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Stop Unwanted Behavior

dvm (54)Your dog does something(s) that you wish he wouldn’t; pull on the leash, jump on you and people, etc. In order to teach your dog not to do the things that irritate you, we first need to learn how your dog learned to do them in the first place.

We know that dogs repeat behaviors if there is some form of reinforcement/reward in doing them. We can say the same things for humans. There has to be something in it for them/us. The reward(s) can come in many forms; direct and indirect, positive and negative, functional (something that fulfills a need or want) Sometimes our own actions or lack of them can be rewarding your dog’s actions. For example, a dog that pulls on a leash and we keep moving forward allowing a tight leash or pull and tug him back (keeping a tight leash), the dog is learning that in order to go forward (his functional reward) he has to pull. His pulling is rewarded by our continued forward movement.

In order to stop your dog from doing something you do not like it will be your job to remove the reward for the problem behavior and to give the dog something to do instead and reward the desired behavior. The reward for the desired behavior must be greater or equal to the reward they receive for the problem behavior. Here I encourage you to stop focusing on the negative behavior (jumping up on people) and start thinking about what reward your dog is receiving from the undesired behavior; what are they earning from the people, or the world around them by doing the behavior. Additionally you need to think more positively on what you would rather your dog do instead. Example: your dog jumps up on people, because he wants attention and we have rewarded him by petting him when he jumps on us. I would rather my dog sit quietly beside me and wait for his attention, so I do not reinforce his jumping on me and I wait for him to be quiet, ask him to sit and reward him when he does.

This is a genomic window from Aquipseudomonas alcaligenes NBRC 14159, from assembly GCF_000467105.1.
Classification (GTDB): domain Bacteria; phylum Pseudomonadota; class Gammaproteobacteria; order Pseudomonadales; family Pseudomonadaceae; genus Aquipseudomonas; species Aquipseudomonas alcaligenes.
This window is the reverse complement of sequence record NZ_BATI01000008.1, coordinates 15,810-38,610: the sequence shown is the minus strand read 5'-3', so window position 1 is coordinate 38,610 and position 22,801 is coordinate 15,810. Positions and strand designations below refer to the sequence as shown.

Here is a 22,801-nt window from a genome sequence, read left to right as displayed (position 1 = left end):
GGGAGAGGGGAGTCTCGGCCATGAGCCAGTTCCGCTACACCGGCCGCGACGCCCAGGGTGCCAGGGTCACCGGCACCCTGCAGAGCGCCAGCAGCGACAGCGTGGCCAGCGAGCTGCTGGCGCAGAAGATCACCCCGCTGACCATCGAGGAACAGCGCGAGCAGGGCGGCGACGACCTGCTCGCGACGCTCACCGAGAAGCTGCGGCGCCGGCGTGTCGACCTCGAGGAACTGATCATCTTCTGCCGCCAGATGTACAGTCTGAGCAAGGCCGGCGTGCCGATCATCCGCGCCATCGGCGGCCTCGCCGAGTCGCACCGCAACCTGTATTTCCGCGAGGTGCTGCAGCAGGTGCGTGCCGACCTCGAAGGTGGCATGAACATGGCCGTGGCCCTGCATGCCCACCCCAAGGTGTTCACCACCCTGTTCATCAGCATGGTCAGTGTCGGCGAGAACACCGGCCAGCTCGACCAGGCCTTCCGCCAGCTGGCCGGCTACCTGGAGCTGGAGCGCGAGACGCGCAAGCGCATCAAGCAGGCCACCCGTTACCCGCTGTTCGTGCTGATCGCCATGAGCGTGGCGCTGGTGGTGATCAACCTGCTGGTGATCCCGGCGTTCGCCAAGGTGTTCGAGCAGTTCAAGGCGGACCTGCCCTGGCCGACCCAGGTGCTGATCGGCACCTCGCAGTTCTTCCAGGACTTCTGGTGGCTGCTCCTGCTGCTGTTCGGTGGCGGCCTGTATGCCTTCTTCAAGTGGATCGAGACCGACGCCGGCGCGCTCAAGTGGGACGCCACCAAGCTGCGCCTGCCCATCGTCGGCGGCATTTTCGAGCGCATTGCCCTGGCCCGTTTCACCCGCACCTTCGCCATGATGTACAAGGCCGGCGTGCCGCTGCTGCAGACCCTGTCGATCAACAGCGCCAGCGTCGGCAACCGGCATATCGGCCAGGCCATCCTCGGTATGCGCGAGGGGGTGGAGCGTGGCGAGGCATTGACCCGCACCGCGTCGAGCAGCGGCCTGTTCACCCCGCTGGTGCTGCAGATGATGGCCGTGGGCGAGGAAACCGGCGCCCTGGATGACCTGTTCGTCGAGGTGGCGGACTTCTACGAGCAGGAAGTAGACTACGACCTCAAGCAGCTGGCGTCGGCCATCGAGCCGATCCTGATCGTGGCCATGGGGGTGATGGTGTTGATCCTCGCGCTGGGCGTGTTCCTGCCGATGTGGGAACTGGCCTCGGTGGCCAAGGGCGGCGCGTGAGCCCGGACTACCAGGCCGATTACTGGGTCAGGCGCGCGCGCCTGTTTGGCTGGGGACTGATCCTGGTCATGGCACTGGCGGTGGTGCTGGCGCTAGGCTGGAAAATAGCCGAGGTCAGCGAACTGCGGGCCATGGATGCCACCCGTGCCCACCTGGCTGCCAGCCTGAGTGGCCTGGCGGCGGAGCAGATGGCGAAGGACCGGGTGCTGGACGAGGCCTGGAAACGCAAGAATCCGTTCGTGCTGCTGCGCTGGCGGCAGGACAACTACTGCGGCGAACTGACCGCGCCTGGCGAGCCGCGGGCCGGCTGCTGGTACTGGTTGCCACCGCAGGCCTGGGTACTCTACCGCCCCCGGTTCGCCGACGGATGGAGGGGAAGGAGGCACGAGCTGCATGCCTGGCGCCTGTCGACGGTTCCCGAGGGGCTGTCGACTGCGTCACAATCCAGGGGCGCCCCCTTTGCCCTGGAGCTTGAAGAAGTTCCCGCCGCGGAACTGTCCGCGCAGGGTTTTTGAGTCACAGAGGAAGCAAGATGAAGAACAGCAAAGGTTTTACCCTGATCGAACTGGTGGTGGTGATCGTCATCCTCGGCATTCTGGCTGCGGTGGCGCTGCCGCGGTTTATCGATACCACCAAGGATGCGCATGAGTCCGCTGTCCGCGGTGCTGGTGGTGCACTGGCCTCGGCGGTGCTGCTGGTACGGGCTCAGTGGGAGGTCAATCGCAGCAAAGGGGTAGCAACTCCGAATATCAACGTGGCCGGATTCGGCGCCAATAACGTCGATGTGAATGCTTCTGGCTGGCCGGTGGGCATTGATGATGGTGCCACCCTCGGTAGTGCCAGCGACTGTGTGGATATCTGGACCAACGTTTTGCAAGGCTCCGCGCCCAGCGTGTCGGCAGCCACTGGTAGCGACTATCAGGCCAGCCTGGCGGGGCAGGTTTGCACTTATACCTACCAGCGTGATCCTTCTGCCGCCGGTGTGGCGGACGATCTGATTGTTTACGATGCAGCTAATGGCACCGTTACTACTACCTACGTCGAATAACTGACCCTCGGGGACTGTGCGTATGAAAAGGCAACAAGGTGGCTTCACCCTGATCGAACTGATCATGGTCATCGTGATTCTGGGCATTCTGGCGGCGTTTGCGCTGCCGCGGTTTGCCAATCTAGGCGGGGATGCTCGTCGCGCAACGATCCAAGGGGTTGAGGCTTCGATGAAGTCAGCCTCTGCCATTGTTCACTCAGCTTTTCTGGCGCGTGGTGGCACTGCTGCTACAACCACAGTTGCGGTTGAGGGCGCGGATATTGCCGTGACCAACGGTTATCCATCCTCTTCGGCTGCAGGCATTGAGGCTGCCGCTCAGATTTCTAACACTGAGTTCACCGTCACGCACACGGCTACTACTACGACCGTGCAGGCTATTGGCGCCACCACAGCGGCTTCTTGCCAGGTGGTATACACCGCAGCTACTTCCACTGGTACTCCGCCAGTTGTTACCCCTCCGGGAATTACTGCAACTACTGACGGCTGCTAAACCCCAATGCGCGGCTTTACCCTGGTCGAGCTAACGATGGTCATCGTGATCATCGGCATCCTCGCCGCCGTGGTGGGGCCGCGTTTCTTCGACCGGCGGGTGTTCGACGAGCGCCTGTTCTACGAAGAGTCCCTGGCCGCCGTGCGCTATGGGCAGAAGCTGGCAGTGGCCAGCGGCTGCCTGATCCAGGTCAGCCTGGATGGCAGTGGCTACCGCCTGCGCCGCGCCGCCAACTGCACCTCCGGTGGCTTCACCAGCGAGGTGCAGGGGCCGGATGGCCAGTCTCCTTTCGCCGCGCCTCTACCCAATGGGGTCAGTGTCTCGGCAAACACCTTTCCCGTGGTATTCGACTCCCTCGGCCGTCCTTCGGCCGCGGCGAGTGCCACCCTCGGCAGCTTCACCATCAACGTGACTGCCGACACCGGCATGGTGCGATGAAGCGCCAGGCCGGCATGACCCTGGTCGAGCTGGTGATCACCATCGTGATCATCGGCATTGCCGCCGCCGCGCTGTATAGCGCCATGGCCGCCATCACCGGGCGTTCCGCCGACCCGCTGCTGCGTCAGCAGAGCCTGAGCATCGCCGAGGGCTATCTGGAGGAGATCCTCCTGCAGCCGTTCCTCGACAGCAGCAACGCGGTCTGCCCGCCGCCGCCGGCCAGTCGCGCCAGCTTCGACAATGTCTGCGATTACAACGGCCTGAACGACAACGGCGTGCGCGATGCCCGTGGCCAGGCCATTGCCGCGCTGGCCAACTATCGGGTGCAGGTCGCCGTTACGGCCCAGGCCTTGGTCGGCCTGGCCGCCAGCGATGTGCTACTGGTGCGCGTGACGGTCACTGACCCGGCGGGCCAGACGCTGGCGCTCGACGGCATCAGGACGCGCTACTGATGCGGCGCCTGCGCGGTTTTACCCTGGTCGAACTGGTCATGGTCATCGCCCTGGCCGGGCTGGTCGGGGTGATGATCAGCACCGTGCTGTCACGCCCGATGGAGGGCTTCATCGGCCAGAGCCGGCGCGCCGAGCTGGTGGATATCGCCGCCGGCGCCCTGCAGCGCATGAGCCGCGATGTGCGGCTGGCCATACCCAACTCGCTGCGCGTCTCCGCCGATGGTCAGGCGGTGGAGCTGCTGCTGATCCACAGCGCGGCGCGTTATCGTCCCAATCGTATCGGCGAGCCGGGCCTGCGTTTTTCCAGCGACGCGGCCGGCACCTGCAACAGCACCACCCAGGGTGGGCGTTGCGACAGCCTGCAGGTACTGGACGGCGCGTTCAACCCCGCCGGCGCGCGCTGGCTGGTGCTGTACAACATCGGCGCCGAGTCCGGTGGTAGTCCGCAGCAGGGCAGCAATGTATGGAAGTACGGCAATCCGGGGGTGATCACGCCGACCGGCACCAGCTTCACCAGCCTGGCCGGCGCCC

In summary, in order to stop your dog from doing something you dislike you need to make a game plan and implement the plan by:

  • Analyze the problem to find the functional reward for your dog’s behavior. What does your dog get out of doing what he is doing?

  • Decide what you would rather him do instead, an alternate behavior. When possible choose an alternate behavior that can earn him the same functional reward as the undesired behavior.

  • Decide what replacement reward your dog will receive when he gives you the desired alternate behavior. If your dog was seeking attention for the undesired behavior, you can fulfill that need by giving him attention when he gives you the desired one. You can also use food, a toy, verbal praise and pat’s under the chin to reward the desired behavior once your dog offers it to you.